Building Community Assets, Pride, and Power

Back in 2008, I accepted the definition for food justice as “everyone having access to safe, nutritious and culturally appropriate food in sufficient quantity and quality to sustain a healthy life with full dignity.”  Beyond food justice, the term food sovereignty also resonates with me because it speaks to self-determination and control over our food and food producing processes. 

Ashante M Reese, the author of Black Food Geographies, states that food institutions are implicated in the disinvestment within Black neighborhoods. As we move to a more just food system, food geographies provide an understanding of Black ways of living and are inseparable from how Black residents navigate food inequities.

Project New Village (PNV) which operates in food apartheid neighborhoods in San Diego,  is creating an Equitable Food Oriented Development (EFOD) project in Southeastern San Diego. An EFOD is a development strategy that uses food and agriculture to create economic opportunities, healthy neighborhoods, and explicitly seeks to build community assets, pride, and power by and with historically marginalized communities.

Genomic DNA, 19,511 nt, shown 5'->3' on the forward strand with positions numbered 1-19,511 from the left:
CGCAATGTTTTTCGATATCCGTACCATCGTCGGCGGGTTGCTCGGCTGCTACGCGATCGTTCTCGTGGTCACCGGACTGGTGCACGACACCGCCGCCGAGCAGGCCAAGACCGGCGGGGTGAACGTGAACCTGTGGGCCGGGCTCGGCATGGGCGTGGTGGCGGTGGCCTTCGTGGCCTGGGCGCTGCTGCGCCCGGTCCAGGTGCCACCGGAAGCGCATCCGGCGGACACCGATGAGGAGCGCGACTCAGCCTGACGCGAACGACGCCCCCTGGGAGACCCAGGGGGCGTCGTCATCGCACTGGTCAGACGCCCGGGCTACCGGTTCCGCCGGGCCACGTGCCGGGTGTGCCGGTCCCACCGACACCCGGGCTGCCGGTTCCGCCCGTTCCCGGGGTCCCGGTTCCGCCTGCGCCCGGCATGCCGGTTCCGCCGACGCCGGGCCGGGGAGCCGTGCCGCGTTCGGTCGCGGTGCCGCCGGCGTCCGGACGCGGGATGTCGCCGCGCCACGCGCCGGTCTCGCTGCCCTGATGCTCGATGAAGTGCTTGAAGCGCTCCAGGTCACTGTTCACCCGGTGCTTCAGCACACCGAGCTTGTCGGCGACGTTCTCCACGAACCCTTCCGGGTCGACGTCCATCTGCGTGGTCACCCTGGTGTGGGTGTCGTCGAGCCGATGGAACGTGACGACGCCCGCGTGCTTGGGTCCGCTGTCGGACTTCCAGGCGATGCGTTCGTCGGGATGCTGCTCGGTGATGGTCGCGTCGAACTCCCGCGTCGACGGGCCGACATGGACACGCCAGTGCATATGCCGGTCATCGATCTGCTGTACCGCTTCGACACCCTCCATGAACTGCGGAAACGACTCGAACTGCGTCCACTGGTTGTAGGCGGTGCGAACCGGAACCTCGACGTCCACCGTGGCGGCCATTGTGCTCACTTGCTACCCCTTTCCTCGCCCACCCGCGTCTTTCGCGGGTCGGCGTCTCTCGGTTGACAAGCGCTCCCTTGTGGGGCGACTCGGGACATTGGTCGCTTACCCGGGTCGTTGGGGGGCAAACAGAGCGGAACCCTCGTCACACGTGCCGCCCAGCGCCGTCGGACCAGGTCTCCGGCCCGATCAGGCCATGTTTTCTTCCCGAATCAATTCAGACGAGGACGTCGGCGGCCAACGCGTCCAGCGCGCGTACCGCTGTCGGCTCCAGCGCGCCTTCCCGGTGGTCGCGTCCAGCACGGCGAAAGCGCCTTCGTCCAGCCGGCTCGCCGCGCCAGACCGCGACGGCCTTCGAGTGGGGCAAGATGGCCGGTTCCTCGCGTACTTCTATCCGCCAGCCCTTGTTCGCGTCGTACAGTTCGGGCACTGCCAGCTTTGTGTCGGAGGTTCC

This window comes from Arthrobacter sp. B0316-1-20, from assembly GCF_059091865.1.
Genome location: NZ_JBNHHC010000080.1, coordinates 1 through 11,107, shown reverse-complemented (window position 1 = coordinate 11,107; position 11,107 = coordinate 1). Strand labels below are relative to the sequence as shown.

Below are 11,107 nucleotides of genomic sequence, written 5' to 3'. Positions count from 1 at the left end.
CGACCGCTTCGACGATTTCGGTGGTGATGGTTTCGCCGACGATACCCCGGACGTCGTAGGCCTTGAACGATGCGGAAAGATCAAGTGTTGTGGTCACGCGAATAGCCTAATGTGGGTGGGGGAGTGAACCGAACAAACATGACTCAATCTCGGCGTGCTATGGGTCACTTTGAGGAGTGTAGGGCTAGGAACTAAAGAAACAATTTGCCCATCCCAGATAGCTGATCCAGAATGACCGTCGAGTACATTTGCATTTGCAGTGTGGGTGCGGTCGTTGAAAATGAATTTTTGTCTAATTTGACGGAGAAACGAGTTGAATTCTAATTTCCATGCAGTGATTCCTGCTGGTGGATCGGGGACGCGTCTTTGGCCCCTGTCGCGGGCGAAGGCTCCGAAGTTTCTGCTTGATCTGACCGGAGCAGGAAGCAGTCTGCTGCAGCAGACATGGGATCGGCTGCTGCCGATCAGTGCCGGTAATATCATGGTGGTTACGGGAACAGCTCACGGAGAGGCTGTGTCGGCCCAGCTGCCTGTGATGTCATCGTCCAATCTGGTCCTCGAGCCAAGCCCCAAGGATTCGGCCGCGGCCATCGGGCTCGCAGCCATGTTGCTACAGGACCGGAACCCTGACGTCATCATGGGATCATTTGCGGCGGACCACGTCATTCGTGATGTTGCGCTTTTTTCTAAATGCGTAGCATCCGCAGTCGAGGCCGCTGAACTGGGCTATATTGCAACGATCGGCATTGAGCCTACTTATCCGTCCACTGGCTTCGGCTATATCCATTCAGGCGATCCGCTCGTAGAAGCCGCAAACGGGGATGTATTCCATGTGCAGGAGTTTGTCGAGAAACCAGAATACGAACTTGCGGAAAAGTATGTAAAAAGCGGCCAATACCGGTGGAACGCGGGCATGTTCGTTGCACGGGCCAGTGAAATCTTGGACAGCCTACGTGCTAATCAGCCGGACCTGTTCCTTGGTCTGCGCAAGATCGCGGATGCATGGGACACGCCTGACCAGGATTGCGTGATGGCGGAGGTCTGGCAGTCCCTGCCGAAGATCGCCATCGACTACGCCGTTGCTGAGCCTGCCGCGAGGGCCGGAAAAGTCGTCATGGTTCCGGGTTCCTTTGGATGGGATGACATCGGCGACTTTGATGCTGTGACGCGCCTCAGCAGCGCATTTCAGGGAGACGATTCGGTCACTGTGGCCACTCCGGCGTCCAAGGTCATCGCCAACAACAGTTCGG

2021 marks the beginning of a new decade, perhaps a new opportunity to rethink and reimagine a better food system. Leah Penniman asserts that “Racism is built into the DNA of the United States’ food system. The work to end racism in the food system is inexorably connected to efforts to dismantle racism in the economic, educational, criminal justice, health and democratic institutions in this country.” 

As a partner of the San Diego Food System Alliance, PNV is working side-by side with others to achieve the mission of cultivating a healthy, sustainable, and just food system in San Diego County.  

It is our belief that we must foster collective agency amongst all stakeholders to make impactful changes to the current food system. We must intentionally over do that which has been under done. Karen Washington, Founder of Black Urban Growers, states that she started the organization because “No one talks about our issues, and when they do talk about our issues it’s from a white voice. Why does the respected [one] always have to be a white voice?”

Communities of color have continuous threads of cooperative activity and development over the past two centuries, because of need and strategy. These co-ops have served as tools of resistance to racial and economic exploitation. The time is right for change, together we can take pride in shaping the future food system in San Diego. So, let’s do this!

N. Dian Moss is the Managing Director of Project New Village, and long time social justice advocate for the community of Southeastern San Diego. Dian's leadership and deep commitment to food justice continutes to transform neighborhoods and build food soverignty amongst Southeastern residents.

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